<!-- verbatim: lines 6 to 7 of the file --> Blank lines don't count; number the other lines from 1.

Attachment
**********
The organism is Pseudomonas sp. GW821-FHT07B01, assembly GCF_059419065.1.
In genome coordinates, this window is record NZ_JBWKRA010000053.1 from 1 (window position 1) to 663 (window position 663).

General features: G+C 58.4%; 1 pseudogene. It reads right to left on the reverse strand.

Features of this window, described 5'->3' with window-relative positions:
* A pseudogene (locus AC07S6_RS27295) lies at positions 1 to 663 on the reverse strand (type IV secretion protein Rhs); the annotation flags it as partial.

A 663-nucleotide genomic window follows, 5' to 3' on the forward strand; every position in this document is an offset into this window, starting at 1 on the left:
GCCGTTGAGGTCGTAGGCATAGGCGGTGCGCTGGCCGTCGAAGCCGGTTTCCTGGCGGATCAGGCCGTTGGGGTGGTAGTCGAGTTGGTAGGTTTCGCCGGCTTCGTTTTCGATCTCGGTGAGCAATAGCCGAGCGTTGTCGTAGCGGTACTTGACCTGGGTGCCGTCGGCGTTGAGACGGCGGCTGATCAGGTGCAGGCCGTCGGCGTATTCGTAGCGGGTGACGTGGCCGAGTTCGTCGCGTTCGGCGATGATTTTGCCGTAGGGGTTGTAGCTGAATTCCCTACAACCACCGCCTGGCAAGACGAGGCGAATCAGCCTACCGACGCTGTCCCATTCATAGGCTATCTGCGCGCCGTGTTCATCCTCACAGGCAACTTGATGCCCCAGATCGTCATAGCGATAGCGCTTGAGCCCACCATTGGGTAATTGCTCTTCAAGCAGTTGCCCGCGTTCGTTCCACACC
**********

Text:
A 663-nucleotide genomic window follows, 5' to 3' on the forward strand; every position in this document is an offset into this window, starting at 1 on the left:
GCCGTTGAGGTCGTAGGCATAGGCGGTGCGCTGGCCGTCGAAGCCGGTTTCCTGGCGGATCAGGCCGTTGGGGTGGTAGTCGAGTTGGTAGGTTTCGCCGGCTTCGTTTTCGATCTCGGTGAGCAATAGCCGAGCGTTGTCGTAGCGGTACTTGACCTGGGTGCCGTCGGCGTTGAGACGGCGGCTGATCAGGTGCAGGCCGTCGGCGTATTCGTAGCGGGTGACGTGGCCGAGTTCGTCGCGTTCGGCGATGATTTTGCCGTAGGGGTTGTAGCTGAATTCCCTACAACCACCGCCTGGCAAGACGAGGCGAATCAGCCTACCGACGCTGTCCCATTCATAGGCTATCTGCGCGCCGTGTTCATCCTCACAGGCAACTTGATGCCCCAGATCGTCATAGCGATAGCGCTTGAGCCCACCATTGGGTAATTGCTCTTCAAGCAGTTGCCCGCGTTCGTTCCACACC